The St. Gotthard Tunnel, begun in 1872, was completed in Switzerland.

Construction of a model factory town (the first all-brick U.S. city) for Pullman Palace Car employees began on a 4,000-acre tract at Pullman, Illinois.

A vaccine to prevent anthrax in sheep and hogs was found by Louis Pasteur.
Scottish bacteriologist Jaime Ferran discovered a serum effective against cholera.
A paper by Cuban physician Carlos Juan Finlay suggested that mosquitoes may spread yellow fever.
The pneumococcus bacterium that causes pneumonia was found by bacteriologist-physician George Miller Sternberg.

California imposed quarantine regulations to keep out insect pests and plant diseases.
Santa Cruz, California judge James Harvey Logan introduced the loganberry, a cross of the red raspberry with a California wild blackberry. The University of California will make loganberry seeds available to the public in 1883.
The first U.S.-made margarine was produced in a New York, factory by a subsidiary of the U.S. Dairy Co.

Jumbo Rolled Oats were introduced by Ferdinand Schumacher.  This new permits a housewife using a double-boiler to prepare breakfast in 1 hour.

Chicago meat packer Gustavus F. Swift perfected a refrigerator car to take Chicago-dressed meat to eastern butchers.

The first British cold store opened in London, which soon beganto receive shipments of chilled beef from America.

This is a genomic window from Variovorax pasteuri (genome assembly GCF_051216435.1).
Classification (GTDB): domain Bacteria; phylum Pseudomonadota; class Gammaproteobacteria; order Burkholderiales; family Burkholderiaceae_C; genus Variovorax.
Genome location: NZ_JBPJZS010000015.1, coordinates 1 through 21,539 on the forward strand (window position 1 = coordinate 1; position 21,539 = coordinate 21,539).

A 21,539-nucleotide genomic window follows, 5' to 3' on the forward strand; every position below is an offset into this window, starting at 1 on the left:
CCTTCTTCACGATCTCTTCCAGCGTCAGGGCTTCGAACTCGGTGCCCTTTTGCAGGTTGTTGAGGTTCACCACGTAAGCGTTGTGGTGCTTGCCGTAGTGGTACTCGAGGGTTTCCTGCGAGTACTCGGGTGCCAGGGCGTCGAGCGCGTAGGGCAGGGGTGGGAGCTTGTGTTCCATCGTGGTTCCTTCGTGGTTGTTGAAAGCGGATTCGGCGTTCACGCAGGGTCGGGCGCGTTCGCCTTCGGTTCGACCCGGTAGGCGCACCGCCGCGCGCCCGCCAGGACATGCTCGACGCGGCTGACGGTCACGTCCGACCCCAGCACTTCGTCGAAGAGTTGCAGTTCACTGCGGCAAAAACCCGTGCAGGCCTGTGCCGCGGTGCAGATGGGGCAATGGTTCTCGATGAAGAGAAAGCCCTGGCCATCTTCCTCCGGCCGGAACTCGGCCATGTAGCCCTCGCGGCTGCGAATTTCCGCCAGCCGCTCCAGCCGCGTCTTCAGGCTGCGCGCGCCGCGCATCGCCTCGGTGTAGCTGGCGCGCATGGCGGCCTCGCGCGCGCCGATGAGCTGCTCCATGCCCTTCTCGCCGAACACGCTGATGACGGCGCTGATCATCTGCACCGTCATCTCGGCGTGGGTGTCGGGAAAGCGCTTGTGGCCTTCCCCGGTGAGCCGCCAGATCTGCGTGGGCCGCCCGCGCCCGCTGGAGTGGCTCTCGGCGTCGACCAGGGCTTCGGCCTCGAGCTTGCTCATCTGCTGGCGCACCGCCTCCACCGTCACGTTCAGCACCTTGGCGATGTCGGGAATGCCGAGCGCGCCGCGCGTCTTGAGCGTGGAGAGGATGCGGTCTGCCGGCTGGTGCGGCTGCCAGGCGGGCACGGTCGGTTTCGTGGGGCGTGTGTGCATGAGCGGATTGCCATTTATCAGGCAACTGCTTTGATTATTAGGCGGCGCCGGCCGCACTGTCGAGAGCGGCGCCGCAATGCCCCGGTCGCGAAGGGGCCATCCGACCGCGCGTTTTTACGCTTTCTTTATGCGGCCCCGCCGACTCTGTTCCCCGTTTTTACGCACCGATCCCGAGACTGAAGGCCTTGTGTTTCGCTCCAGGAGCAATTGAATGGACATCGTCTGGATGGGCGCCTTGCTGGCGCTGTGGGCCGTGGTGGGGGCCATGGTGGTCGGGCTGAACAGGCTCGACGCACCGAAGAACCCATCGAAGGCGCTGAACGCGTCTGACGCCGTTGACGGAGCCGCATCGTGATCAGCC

Newport Casino at the Rhode Island resort town was completed.
Thomas Edison's Edison Electric Light Co. created a subsidiary (The Edison Co. for Isolated Lighting) to furnish factories and large department stores with individual power plants.
London's Savoy Theatre opened with the first electric illumination in any British public building.
Photographic roll film was patented October 11 by Wisconsin inventor David Henderson Houston.
German-American physicist Albert Abraham Michelson invented an interferometer.
The Atchison, Topeka and Santa Fe linked up with the Southern Pacific March 8 at Deming in New Mexico Territory.
The Southern Pacific Railway linked New Orleans with San Francisco as the last spike was driven home near El Paso, Texas.
The S. S. Servia, the world's first steel ocean liner, went into service for Britain's Cunard Line.
The motor-driven water bus (vaporetto) introduced at Venice will make the traditional gondola a conveyance used chiefly by tourists.